Edradour 12 year ‘Caledonia’ 43%

I first tried Edradour’s ‘Caledonia’ back in 2013 as part of an evening that featured a Glenlivet quarter of 12, 15, 18 and 21 years. Personally I quite enjoyed the Edradour’s robust character however some in our group weren’t fans.

I then purchased an Edradour 10 year which fuelled two whisky tasting sessions featuring Signatory whiskies (original & Bombay Malt + Cigars) where I discovered how wonderfully its sherry berry warmth paired with cigars.

For me, the Edradour 10 was a rich desert whisky – not one for every day but when in the mood for its dark fruity flavours, was a darn good dram.

So when picking out minis in London a few months ago, naturally thought to revisit the Edradour Caledonia!


Here is what we found:

  • Nose – Rich dried fruits, bursting with dates, nuts and generous dollop of rum, christmas cake literally soaked with dark rum, chocolate rum raisins, very sweet, then other elements emerges like the creamy frosting on a mince pie, a hint of salty brine, now cake with a rich fatty vanilla ice cream, almost like sweetened condensed milk, butter tart with pecans and raisins, sticky toffee pudding…
  • Palate – Sweet spices of cloves, cinnamon, allspice and a little star anise, bread pudding, berries, very ‘full’ big and bold
  • Finish – A proper finish! With sweet spices including a more pronounced star anise element, a bit bitter and deliciously long

What was most remarkable about this whisky was how the nose evolved. From the typical sherry notes to a slightly salty then creamy character, it then took on a very sweet coffee chocolatey malt like a rich dark stout, then after even more time elapsed had a vegetal quality like stumbling into a vegetable patch with cabbage and cucumbers… when we revisited after an hour, could not believe what happened! The vegetable patch had become a sour mash?!

While the end note wasn’t so appealing what was remarkable is the range of aromas…

Overall it was such a treat to revisit and we quite enjoyed this dram. We appreciated its desert-like quality however wouldn’t recommend leaving it for an hour or more… Best to just keep sipping and enjoying!

Good news for India – you can actually buy this whisky through the folks over at The Vault or even now in Delhi duty free! Here’s what they have to say:

This 12 Year Old has spent the last four years of its maturation in oloroso sherry casks. Caledonia is a toast to songwriter Dougie MacLean who had selected a single oloroso cask from 1997 as part of the homecoming celebrations and named it after his most famous song, ‘Caledonia’. Its enthusiastic reception led to the adoption of the whisky’s name on a permanent basis.

Tasting Notes: This full golden whisky starts off with a nose of peppermint, sugared almond, a hint of sherry, honey and spicy smoky notes. The palate is minty clean, malty and has a remarkable creamy texture for a relatively light malt. The finish is mellow and warming.

Related posts:

Other miniatures sampled:

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More Miniatures – Speyside, Edradour, Glendronach 18 + 21

My fellow Mumbai whisky aficionado and I kept up our dedication to explore the world of whiskies through miniatures…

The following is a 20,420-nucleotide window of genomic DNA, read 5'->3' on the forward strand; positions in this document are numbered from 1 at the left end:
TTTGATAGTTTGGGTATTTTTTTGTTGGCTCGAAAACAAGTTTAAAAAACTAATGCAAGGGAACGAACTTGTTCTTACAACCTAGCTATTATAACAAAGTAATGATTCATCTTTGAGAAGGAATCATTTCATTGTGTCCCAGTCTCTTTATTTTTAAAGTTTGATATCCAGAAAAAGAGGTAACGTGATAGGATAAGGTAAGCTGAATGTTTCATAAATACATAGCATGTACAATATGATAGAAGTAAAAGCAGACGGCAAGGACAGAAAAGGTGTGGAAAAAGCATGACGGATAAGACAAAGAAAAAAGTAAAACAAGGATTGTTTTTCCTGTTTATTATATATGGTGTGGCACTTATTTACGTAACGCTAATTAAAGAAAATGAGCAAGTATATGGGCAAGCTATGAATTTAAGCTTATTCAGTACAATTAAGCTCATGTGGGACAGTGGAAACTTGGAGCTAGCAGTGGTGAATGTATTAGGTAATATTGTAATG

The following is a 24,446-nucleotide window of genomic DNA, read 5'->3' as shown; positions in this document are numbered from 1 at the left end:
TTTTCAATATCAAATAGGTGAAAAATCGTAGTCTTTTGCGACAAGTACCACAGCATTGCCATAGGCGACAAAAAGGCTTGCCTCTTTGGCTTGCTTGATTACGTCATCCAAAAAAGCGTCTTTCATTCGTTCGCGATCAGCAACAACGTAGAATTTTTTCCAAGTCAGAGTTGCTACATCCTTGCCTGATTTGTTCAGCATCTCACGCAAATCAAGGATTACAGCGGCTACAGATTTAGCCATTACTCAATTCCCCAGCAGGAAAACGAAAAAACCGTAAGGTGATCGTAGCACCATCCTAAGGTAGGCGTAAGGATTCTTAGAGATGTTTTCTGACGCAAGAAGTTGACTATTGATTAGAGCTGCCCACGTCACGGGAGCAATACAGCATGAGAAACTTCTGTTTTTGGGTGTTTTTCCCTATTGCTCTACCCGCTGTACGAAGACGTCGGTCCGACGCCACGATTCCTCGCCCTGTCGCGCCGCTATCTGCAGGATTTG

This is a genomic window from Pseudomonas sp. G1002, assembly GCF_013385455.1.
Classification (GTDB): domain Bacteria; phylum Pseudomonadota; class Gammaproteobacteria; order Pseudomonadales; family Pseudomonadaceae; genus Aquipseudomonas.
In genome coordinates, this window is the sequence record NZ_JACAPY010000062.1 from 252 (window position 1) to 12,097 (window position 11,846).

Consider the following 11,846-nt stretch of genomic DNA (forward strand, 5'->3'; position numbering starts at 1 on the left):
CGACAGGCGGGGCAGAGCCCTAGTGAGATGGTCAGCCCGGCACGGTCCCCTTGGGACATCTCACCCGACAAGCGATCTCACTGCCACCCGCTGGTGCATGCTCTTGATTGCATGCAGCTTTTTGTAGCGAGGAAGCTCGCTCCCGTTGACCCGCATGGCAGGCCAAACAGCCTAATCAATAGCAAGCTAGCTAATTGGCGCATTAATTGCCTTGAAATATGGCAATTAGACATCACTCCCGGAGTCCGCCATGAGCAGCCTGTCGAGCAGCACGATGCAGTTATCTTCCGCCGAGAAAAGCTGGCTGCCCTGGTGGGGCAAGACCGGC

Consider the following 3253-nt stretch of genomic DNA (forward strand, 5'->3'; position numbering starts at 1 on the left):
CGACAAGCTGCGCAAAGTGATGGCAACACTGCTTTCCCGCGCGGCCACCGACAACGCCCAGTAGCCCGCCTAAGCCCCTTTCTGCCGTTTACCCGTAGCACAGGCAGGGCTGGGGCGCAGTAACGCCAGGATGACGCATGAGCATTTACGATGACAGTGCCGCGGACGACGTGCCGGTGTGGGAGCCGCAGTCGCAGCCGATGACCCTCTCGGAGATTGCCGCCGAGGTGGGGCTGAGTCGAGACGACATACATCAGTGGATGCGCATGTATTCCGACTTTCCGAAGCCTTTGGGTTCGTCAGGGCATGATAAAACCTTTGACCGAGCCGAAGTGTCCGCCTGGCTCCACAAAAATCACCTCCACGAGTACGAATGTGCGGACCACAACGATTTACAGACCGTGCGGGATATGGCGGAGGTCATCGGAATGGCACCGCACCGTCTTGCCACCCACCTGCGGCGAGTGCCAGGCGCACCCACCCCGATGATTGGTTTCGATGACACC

So enthusiastically did we embrace our task that we even invited another friend to join the sipping sampling fun!

And what did we explore this time?


Our session featured a Speyside appetizer and a revisit of three familiar Highland sherry friends:

Tasting notes will be coming soon, however if you missed any earlier miniatures explorations, check out our experiences here:

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Glenlivet quartet – 12, 15, 18 and 21 year

After recently revisiting the Glenlivet 21 year, I decided to pull out another post from the archives in which we sampled back-to-back blind four selections in rapid succession before they were revealed.

Intrigued, our sampling began…

  1. Light in colour. Dismissed immediately as forgettable – nothing remarkable on the nose, palate or finish. A complete ‘light weight’ to be served at a party with drinkers who do not know any better.
  2. Richer gold in colour. The nose had dried fruits like prune or apricot, sweetness maintained on the palate with a hint of spice. No whiff of peat however had a fresh forest dampness. Reasonable finish that stayed. An oddly ‘manufactured’ quality. Some promise if only could sample a cask strength version.
  3. Even deeper colour. Much sweeter than the 2nd option – notes of raisins and figs, more towards ‘brown sugar’. Smooth fruitiness on the palate. Lingering finish. Ditto on the sense of being vaguely ‘manufactured’, yet clearly preferred.
  4. Also strong amber colour. Nose not as sweet, more in the dried fruit range. Palate decidedly ‘dry’, edging to kokum with a chewy rubber-like quality, hints of clove-like spice, certainly greater complexity than the earlier samples. Lasting warm finish – chocolaty with a dash of cinnamon-spice. A few drops of water enhanced.

Glenlivet 12, 15, 18 + 21 year (Photo: Carissa Hickling)

The unveiling revealed a deliberate change to not follow an order directly correlated to age:

  • Glenlivet 12 year – All perplexed that such a sad offering garners such popularity. The marvels of marketing?
  • Glenlivet 18 year – While quite decent, terribly weak compared with other much more interesting 18 years like the old Highland Park, Hakushu, etc.
  • Glenlivet 15 year – Tried again with a dash of water revealed a slightly more complex and spicy palate closer to the 18 year. Confirmed as the favourite.
  • Glenlivet 21 year – Certainly not worthy of a 21 year price tag. Sorry folks!

The evening was salvaged by closing with the remarkable Edradour 12 year Caledonia and post dinner, a fabulous rum from Guyana – El Dorado 15 year.